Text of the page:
- “A New English Dictionary on Historical Principles [1st ed., 1893]
‖ Cyma (səi·mă). Also 6 syma, 6–9 sima, 7–8 scima, 8–9 cima. [mod.L., a. Gr. κῦμα anything swollen, a billow, a wave, a waved or ogee moulding, the young sprout of a cabbage (in which sense also L. cȳma, whence the botanical use).] [¶] 1. Arch. A moulding of the cornice, the outline of which consists of a concave and a convex line; an ogee. [¶] Cyma recta: a moulding concave in its upper part, and convex in its lower part. Cyma reversa (rarely inversa): a moulding convex in its upper part, and concave in its lower part. [¶] 1563 Shute Archit. Ci b, 4 partes geue also to Sima reuersa. Ibid. Ciij b, That second parte which remayneth of the Modulus ye shall geue vnto Syma. 1703 Moxon Mech. Exerc. 267 Scima reversa..Scrima recta, or Ogee. 1726 Leoni Alberti’s Archit. II. 34 b, A Cima inversa of the breadth of two minutes. 1761 Brit. Mag. II. 642 The true cima, or cimaise. 1850 Leitch Müller’s Anc. Art. § 249. 258 A base of several plinths and cymas. [¶] 2. Bot. = Cyme 1 and 2. [¶] 1706 Phillips (ed. Kersey), Cyma..the young Sprout of Coleworts, or other Herbs: a little Shoot, or Branch: But it is more especially taken by Herbalists for the top of any Plant. 1775 Lightfoot Flora Scotia (1792) I. 236 The cyma, or little umbel which terminates the branches.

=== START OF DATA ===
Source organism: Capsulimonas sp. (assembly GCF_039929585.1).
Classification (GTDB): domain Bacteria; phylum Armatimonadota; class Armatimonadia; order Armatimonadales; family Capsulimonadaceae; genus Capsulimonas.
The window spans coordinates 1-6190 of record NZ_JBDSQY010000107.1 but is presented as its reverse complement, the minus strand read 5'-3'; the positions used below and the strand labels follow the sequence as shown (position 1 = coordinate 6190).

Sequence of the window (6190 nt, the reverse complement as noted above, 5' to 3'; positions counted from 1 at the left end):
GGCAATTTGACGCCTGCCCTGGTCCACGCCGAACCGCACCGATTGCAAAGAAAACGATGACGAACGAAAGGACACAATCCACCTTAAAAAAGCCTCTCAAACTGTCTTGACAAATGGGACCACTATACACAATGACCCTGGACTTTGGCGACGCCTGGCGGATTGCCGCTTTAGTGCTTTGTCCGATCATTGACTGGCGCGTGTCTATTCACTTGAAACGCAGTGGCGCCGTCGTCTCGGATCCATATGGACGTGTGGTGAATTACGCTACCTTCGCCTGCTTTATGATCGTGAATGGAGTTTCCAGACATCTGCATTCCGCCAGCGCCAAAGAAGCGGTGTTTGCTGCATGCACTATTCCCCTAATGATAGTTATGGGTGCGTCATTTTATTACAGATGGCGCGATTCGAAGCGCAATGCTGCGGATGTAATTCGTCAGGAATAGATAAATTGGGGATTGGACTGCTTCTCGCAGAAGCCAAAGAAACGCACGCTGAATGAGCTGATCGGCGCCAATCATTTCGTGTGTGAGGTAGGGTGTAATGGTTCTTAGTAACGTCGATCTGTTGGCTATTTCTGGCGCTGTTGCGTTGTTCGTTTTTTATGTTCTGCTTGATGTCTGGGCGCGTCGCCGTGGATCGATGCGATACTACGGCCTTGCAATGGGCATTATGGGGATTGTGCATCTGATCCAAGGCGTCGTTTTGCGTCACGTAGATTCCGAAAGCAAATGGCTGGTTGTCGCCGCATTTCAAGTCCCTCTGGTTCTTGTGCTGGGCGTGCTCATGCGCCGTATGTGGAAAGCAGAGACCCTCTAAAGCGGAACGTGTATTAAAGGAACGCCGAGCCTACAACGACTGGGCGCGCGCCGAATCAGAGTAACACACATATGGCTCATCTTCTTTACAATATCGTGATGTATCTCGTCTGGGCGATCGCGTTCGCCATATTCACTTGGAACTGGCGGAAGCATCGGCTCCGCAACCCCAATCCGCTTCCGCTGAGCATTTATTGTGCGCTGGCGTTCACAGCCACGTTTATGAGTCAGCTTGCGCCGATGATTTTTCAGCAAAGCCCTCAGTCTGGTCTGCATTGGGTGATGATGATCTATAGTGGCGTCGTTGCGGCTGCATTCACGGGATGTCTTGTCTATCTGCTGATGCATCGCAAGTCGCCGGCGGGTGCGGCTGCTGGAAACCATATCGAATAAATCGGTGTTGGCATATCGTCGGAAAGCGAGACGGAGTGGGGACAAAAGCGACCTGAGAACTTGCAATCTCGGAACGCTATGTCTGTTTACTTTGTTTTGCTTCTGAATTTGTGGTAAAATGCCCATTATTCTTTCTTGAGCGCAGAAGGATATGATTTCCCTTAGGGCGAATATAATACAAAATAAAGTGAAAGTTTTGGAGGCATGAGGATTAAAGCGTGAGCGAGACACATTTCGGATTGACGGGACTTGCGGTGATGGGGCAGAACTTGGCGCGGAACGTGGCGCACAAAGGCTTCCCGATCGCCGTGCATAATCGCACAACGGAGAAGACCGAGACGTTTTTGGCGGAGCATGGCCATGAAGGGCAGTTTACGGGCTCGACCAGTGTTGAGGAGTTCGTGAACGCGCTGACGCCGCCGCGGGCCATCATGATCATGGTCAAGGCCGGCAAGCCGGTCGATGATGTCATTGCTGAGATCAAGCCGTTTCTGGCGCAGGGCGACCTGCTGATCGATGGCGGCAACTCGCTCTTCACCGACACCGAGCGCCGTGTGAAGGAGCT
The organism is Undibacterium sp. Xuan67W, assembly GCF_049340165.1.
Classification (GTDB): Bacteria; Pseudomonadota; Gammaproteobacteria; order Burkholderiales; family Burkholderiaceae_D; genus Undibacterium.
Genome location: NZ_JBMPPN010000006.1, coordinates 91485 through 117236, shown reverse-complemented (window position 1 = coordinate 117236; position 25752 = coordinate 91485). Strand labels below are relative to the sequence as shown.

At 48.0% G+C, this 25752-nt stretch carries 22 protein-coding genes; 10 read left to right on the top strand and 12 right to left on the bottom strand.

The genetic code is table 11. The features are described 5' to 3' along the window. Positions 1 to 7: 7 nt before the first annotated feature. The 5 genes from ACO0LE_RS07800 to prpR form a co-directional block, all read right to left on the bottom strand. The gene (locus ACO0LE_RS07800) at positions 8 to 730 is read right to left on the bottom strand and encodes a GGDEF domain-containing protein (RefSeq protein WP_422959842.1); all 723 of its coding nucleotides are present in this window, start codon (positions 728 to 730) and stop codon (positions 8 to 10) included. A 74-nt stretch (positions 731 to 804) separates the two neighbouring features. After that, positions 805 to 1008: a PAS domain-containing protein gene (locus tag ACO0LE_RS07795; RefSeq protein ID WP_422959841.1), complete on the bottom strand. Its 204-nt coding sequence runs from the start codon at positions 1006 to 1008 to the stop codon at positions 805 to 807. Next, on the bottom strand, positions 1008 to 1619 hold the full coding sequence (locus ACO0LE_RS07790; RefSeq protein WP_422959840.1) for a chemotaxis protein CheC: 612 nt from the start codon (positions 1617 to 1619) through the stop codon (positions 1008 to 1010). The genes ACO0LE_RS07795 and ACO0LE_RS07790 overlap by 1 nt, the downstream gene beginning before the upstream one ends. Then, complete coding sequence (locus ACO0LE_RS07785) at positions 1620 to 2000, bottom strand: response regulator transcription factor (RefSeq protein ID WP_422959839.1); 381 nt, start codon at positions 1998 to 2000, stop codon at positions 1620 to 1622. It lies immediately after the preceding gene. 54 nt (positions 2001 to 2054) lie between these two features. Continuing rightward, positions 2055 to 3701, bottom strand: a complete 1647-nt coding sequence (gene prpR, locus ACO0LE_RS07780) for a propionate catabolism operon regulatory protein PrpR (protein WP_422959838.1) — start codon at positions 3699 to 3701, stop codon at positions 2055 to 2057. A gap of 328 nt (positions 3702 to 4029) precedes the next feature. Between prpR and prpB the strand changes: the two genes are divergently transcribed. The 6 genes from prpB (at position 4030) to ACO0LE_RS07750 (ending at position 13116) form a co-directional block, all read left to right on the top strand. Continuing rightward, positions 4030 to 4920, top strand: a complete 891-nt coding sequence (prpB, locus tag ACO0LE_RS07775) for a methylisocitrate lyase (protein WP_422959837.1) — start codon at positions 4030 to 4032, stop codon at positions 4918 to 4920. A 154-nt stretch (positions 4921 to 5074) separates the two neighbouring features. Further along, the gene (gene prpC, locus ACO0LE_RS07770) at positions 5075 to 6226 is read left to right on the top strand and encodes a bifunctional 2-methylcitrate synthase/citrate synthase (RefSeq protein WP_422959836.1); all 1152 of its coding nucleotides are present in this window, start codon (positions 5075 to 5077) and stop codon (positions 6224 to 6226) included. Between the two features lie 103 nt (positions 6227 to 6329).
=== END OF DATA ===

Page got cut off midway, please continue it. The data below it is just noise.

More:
” listed on page 1,302 of volume II (C) of
- “ ” listed in the Oxford English Dictionary [2nd ed., 1989]